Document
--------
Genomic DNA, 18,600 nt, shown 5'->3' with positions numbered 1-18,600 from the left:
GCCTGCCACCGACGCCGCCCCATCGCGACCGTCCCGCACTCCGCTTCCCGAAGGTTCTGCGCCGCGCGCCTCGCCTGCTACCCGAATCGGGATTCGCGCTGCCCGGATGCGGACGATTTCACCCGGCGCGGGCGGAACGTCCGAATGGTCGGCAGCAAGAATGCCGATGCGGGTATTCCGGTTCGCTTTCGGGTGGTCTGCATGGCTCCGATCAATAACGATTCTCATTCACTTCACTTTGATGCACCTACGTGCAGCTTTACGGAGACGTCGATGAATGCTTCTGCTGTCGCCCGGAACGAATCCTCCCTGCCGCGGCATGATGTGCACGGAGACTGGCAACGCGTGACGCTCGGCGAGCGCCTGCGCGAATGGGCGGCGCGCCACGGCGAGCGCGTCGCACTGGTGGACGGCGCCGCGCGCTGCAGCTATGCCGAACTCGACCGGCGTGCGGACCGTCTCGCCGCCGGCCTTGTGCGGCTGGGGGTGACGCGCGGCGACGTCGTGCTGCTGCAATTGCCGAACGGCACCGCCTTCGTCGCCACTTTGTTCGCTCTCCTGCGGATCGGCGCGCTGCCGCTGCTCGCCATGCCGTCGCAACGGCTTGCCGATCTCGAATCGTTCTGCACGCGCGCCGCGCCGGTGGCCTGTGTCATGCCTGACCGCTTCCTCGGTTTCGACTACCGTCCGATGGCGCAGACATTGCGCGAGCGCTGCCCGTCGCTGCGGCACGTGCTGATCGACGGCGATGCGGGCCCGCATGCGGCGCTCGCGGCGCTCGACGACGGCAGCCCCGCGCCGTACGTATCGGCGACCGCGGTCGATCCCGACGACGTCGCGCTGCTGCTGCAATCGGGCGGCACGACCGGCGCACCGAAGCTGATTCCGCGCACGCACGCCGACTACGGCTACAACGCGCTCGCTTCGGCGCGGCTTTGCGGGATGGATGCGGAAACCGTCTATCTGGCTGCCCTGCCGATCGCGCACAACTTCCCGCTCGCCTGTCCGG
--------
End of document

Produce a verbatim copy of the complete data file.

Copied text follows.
Genomic DNA, 18,600 nt, shown 5'->3' with positions numbered 1-18,600 from the left:
GCCTGCCACCGACGCCGCCCCATCGCGACCGTCCCGCACTCCGCTTCCCGAAGGTTCTGCGCCGCGCGCCTCGCCTGCTACCCGAATCGGGATTCGCGCTGCCCGGATGCGGACGATTTCACCCGGCGCGGGCGGAACGTCCGAATGGTCGGCAGCAAGAATGCCGATGCGGGTATTCCGGTTCGCTTTCGGGTGGTCTGCATGGCTCCGATCAATAACGATTCTCATTCACTTCACTTTGATGCACCTACGTGCAGCTTTACGGAGACGTCGATGAATGCTTCTGCTGTCGCCCGGAACGAATCCTCCCTGCCGCGGCATGATGTGCACGGAGACTGGCAACGCGTGACGCTCGGCGAGCGCCTGCGCGAATGGGCGGCGCGCCACGGCGAGCGCGTCGCACTGGTGGACGGCGCCGCGCGCTGCAGCTATGCCGAACTCGACCGGCGTGCGGACCGTCTCGCCGCCGGCCTTGTGCGGCTGGGGGTGACGCGCGGCGACGTCGTGCTGCTGCAATTGCCGAACGGCACCGCCTTCGTCGCCACTTTGTTCGCTCTCCTGCGGATCGGCGCGCTGCCGCTGCTCGCCATGCCGTCGCAACGGCTTGCCGATCTCGAATCGTTCTGCACGCGCGCCGCGCCGGTGGCCTGTGTCATGCCTGACCGCTTCCTCGGTTTCGACTACCGTCCGATGGCGCAGACATTGCGCGAGCGCTGCCCGTCGCTGCGGCACGTGCTGATCGACGGCGATGCGGGCCCGCATGCGGCGCTCGCGGCGCTCGACGACGGCAGCCCCGCGCCGTACGTATCGGCGACCGCGGTCGATCCCGACGACGTCGCGCTGCTGCTGCAATCGGGCGGCACGACCGGCGCACCGAAGCTGATTCCGCGCACGCACGCCGACTACGGCTACAACGCGCTCGCTTCGGCGCGGCTTTGCGGGATGGATGCGGAAACCGTCTATCTGGCTGCCCTGCCGATCGCGCACAACTTCCCGCTCGCCTGTCCGG